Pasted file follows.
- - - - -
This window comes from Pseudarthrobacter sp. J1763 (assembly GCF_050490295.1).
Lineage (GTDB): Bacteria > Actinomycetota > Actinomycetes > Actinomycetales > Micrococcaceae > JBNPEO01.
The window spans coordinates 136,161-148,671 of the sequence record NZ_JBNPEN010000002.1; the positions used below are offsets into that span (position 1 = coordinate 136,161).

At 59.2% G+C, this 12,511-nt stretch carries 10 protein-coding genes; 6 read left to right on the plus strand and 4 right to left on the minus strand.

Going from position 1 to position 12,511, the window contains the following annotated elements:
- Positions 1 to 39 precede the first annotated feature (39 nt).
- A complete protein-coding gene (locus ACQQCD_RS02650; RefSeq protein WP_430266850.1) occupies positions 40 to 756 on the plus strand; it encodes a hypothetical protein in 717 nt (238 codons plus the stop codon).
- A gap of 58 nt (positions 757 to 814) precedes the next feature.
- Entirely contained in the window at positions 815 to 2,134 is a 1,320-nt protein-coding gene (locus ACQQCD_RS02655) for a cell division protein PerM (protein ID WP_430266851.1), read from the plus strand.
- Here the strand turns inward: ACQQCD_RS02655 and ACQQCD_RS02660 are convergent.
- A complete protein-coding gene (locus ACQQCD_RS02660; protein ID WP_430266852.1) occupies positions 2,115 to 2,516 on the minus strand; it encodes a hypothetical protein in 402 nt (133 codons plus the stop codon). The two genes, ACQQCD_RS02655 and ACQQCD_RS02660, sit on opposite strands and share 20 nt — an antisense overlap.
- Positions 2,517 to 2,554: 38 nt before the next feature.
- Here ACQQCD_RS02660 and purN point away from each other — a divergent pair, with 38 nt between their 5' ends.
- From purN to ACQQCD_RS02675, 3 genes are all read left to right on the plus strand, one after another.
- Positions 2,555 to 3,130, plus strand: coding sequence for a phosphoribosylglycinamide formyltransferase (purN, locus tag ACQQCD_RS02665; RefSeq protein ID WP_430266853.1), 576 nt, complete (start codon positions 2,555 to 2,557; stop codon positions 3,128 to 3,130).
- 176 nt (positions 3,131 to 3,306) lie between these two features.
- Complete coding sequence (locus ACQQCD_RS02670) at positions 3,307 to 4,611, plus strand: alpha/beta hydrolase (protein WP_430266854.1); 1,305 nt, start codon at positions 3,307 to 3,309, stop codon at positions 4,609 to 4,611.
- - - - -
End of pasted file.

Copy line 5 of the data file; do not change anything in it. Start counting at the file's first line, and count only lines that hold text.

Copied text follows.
Going from position 1 to position 12,511, the window contains the following annotated elements: